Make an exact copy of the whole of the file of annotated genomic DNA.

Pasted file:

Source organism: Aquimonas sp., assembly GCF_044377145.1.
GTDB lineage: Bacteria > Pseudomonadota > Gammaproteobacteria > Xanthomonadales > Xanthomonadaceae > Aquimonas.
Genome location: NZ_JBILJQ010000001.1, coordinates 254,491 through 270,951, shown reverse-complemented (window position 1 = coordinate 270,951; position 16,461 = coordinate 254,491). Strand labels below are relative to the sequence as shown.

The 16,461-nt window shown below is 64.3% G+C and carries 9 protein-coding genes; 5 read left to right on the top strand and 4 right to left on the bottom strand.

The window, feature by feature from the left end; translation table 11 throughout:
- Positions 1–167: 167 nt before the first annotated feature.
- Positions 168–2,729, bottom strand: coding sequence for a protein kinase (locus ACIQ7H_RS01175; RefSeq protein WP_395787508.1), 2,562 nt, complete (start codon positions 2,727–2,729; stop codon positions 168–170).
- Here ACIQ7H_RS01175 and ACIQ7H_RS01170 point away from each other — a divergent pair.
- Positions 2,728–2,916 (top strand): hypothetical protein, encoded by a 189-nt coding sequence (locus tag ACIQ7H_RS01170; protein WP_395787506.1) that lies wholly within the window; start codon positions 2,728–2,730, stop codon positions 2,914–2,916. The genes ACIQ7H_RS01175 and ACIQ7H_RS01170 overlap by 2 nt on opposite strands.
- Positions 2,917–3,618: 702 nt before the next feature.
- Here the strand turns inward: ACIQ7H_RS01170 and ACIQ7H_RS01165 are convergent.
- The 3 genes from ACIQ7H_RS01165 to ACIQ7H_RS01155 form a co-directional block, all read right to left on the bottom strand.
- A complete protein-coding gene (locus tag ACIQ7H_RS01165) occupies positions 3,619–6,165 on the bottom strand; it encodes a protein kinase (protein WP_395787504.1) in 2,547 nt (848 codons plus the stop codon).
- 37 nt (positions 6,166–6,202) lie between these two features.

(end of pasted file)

Source organism: Aquimonas sp., assembly GCF_044377145.1.
GTDB lineage: Bacteria > Pseudomonadota > Gammaproteobacteria > Xanthomonadales > Xanthomonadaceae > Aquimonas.
Genome location: NZ_JBILJQ010000001.1, coordinates 254,491 through 270,951, shown reverse-complemented (window position 1 = coordinate 270,951; position 16,461 = coordinate 254,491). Strand labels below are relative to the sequence as shown.

The 16,461-nt window shown below is 64.3% G+C and carries 9 protein-coding genes; 5 read left to right on the top strand and 4 right to left on the bottom strand.

The window, feature by feature from the left end; translation table 11 throughout:
- Positions 1–167: 167 nt before the first annotated feature.
- Positions 168–2,729, bottom strand: coding sequence for a protein kinase (locus ACIQ7H_RS01175; RefSeq protein WP_395787508.1), 2,562 nt, complete (start codon positions 2,727–2,729; stop codon positions 168–170).
- Here ACIQ7H_RS01175 and ACIQ7H_RS01170 point away from each other — a divergent pair.
- Positions 2,728–2,916 (top strand): hypothetical protein, encoded by a 189-nt coding sequence (locus tag ACIQ7H_RS01170; protein WP_395787506.1) that lies wholly within the window; start codon positions 2,728–2,730, stop codon positions 2,914–2,916. The genes ACIQ7H_RS01175 and ACIQ7H_RS01170 overlap by 2 nt on opposite strands.
- Positions 2,917–3,618: 702 nt before the next feature.
- Here the strand turns inward: ACIQ7H_RS01170 and ACIQ7H_RS01165 are convergent.
- The 3 genes from ACIQ7H_RS01165 to ACIQ7H_RS01155 form a co-directional block, all read right to left on the bottom strand.
- A complete protein-coding gene (locus tag ACIQ7H_RS01165) occupies positions 3,619–6,165 on the bottom strand; it encodes a protein kinase (protein WP_395787504.1) in 2,547 nt (848 codons plus the stop codon).
- 37 nt (positions 6,166–6,202) lie between these two features.